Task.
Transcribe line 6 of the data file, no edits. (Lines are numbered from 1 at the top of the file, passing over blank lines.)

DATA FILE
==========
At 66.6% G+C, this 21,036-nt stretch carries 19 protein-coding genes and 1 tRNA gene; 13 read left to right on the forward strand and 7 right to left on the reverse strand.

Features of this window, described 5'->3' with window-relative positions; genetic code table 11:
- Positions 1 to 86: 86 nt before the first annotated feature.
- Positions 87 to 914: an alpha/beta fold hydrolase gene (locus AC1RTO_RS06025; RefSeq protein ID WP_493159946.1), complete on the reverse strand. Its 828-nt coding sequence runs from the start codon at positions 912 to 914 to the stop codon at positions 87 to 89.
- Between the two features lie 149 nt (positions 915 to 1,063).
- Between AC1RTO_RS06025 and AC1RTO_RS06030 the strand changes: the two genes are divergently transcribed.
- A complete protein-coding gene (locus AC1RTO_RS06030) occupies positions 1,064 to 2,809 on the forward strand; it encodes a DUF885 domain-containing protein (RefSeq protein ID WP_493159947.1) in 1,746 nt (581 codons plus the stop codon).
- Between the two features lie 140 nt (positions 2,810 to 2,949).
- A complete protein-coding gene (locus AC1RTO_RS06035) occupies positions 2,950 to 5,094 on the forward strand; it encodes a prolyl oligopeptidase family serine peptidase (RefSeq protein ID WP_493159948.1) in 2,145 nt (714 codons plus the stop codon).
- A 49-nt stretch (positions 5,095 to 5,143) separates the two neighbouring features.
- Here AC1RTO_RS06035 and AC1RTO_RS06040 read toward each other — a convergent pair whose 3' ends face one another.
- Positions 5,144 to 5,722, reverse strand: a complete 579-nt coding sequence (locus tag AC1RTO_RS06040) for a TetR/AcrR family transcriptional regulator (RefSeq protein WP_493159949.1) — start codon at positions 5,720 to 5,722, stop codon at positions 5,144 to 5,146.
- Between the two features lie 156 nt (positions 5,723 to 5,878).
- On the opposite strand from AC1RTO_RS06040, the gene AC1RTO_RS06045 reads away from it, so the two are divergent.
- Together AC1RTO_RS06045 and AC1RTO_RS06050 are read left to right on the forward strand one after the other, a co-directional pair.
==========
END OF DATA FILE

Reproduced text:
- Between AC1RTO_RS06025 and AC1RTO_RS06030 the strand changes: the two genes are divergently transcribed.